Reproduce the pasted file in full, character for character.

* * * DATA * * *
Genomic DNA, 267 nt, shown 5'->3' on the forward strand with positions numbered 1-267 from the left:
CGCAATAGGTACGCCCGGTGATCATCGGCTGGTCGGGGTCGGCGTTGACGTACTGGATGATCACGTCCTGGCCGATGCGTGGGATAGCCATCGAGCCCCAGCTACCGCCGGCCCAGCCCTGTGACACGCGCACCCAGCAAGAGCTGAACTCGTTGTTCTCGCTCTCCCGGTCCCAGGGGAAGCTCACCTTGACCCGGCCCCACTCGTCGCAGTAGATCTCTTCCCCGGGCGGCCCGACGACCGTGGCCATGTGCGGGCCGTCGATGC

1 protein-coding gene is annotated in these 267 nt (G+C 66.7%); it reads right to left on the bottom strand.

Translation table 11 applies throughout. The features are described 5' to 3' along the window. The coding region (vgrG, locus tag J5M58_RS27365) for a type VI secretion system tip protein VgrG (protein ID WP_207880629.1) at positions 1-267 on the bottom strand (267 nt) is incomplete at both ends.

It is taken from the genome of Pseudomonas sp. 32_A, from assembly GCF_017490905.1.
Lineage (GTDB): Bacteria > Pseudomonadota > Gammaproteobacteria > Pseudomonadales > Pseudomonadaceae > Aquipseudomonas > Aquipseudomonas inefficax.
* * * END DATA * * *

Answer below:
Genomic DNA, 267 nt, shown 5'->3' on the forward strand with positions numbered 1-267 from the left:
CGCAATAGGTACGCCCGGTGATCATCGGCTGGTCGGGGTCGGCGTTGACGTACTGGATGATCACGTCCTGGCCGATGCGTGGGATAGCCATCGAGCCCCAGCTACCGCCGGCCCAGCCCTGTGACACGCGCACCCAGCAAGAGCTGAACTCGTTGTTCTCGCTCTCCCGGTCCCAGGGGAAGCTCACCTTGACCCGGCCCCACTCGTCGCAGTAGATCTCTTCCCCGGGCGGCCCGACGACCGTGGCCATGTGCGGGCCGTCGATGC

1 protein-coding gene is annotated in these 267 nt (G+C 66.7%); it reads right to left on the bottom strand.

Translation table 11 applies throughout. The features are described 5' to 3' along the window. The coding region (vgrG, locus tag J5M58_RS27365) for a type VI secretion system tip protein VgrG (protein ID WP_207880629.1) at positions 1-267 on the bottom strand (267 nt) is incomplete at both ends.

It is taken from the genome of Pseudomonas sp. 32_A, from assembly GCF_017490905.1.
Lineage (GTDB): Bacteria > Pseudomonadota > Gammaproteobacteria > Pseudomonadales > Pseudomonadaceae > Aquipseudomonas > Aquipseudomonas inefficax.